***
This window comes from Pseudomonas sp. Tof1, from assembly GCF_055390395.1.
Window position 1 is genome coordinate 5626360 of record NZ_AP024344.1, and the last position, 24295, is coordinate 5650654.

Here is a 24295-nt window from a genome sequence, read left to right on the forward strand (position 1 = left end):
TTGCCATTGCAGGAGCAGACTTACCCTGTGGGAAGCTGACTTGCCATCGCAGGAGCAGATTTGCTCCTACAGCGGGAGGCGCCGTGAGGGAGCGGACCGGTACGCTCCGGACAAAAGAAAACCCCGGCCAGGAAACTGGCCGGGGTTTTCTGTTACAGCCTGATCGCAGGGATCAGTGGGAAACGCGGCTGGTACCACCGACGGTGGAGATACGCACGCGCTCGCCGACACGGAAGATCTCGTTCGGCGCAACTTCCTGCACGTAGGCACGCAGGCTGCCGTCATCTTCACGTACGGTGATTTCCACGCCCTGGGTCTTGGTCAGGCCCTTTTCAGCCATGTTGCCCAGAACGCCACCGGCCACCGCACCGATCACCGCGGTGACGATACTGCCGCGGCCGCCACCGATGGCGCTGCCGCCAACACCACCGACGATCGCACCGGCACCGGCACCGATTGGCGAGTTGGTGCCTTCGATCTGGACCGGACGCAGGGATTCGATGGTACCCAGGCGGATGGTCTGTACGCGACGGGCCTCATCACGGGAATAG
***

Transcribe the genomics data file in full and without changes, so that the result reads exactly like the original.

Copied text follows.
This window comes from Pseudomonas sp. Tof1, from assembly GCF_055390395.1.
Window position 1 is genome coordinate 5626360 of record NZ_AP024344.1, and the last position, 24295, is coordinate 5650654.

Here is a 24295-nt window from a genome sequence, read left to right on the forward strand (position 1 = left end):
TTGCCATTGCAGGAGCAGACTTACCCTGTGGGAAGCTGACTTGCCATCGCAGGAGCAGATTTGCTCCTACAGCGGGAGGCGCCGTGAGGGAGCGGACCGGTACGCTCCGGACAAAAGAAAACCCCGGCCAGGAAACTGGCCGGGGTTTTCTGTTACAGCCTGATCGCAGGGATCAGTGGGAAACGCGGCTGGTACCACCGACGGTGGAGATACGCACGCGCTCGCCGACACGGAAGATCTCGTTCGGCGCAACTTCCTGCACGTAGGCACGCAGGCTGCCGTCATCTTCACGTACGGTGATTTCCACGCCCTGGGTCTTGGTCAGGCCCTTTTCAGCCATGTTGCCCAGAACGCCACCGGCCACCGCACCGATCACCGCGGTGACGATACTGCCGCGGCCGCCACCGATGGCGCTGCCGCCAACACCACCGACGATCGCACCGGCACCGGCACCGATTGGCGAGTTGGTGCCTTCGATCTGGACCGGACGCAGGGATTCGATGGTACCCAGGCGGATGGTCTGTACGCGACGGGCCTCATCACGGGAATAG